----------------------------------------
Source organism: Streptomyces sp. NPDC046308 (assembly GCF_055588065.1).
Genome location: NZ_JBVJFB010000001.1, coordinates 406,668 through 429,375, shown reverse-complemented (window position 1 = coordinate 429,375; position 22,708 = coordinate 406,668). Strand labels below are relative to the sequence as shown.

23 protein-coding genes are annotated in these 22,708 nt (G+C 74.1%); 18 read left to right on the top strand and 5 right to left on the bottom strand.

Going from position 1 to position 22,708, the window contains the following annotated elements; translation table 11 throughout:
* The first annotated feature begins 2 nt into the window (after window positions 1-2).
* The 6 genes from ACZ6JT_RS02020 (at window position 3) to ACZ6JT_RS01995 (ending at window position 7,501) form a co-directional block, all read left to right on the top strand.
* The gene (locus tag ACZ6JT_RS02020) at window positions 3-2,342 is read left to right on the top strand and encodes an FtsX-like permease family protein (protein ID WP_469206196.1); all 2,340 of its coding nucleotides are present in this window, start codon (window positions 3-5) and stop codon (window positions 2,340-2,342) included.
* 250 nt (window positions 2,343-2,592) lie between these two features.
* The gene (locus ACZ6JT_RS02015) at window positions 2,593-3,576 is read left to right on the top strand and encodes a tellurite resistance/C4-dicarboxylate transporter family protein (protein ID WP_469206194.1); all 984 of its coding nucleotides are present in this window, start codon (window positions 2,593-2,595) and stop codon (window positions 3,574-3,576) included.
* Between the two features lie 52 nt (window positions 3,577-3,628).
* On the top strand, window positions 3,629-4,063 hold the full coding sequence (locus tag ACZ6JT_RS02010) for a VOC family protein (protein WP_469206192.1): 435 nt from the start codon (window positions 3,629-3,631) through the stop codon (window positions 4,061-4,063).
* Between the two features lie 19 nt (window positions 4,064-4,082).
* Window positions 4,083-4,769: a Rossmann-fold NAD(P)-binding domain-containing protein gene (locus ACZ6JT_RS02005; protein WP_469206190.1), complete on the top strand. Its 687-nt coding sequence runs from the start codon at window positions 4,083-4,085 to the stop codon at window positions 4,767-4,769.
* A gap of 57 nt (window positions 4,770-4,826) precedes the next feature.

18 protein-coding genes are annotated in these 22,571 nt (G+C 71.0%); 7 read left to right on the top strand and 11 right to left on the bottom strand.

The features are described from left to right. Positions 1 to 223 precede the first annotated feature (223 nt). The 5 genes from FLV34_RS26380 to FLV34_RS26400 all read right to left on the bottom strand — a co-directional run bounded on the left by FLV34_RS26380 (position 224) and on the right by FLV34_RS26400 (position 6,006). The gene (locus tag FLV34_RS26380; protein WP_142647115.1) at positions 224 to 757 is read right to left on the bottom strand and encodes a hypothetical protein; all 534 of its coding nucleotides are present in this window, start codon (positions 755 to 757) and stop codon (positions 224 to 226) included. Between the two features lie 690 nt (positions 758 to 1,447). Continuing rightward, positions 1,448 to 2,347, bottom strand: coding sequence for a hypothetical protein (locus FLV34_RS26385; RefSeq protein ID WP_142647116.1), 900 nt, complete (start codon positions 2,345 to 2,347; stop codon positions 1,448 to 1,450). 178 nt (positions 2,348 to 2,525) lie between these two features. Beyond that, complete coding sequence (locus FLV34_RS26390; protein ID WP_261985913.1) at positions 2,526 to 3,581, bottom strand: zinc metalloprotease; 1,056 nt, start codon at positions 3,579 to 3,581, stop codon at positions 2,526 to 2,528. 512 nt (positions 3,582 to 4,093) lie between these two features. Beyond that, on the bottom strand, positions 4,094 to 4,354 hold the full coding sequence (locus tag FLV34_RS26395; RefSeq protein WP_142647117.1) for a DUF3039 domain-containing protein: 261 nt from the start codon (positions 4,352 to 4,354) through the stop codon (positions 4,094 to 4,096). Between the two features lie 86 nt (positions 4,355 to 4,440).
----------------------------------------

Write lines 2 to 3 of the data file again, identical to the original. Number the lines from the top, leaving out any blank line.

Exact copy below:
Genome location: NZ_JBVJFB010000001.1, coordinates 406,668 through 429,375, shown reverse-complemented (window position 1 = coordinate 429,375; position 22,708 = coordinate 406,668). Strand labels below are relative to the sequence as shown.

23 protein-coding genes are annotated in these 22,708 nt (G+C 74.1%); 18 read left to right on the top strand and 5 right to left on the bottom strand.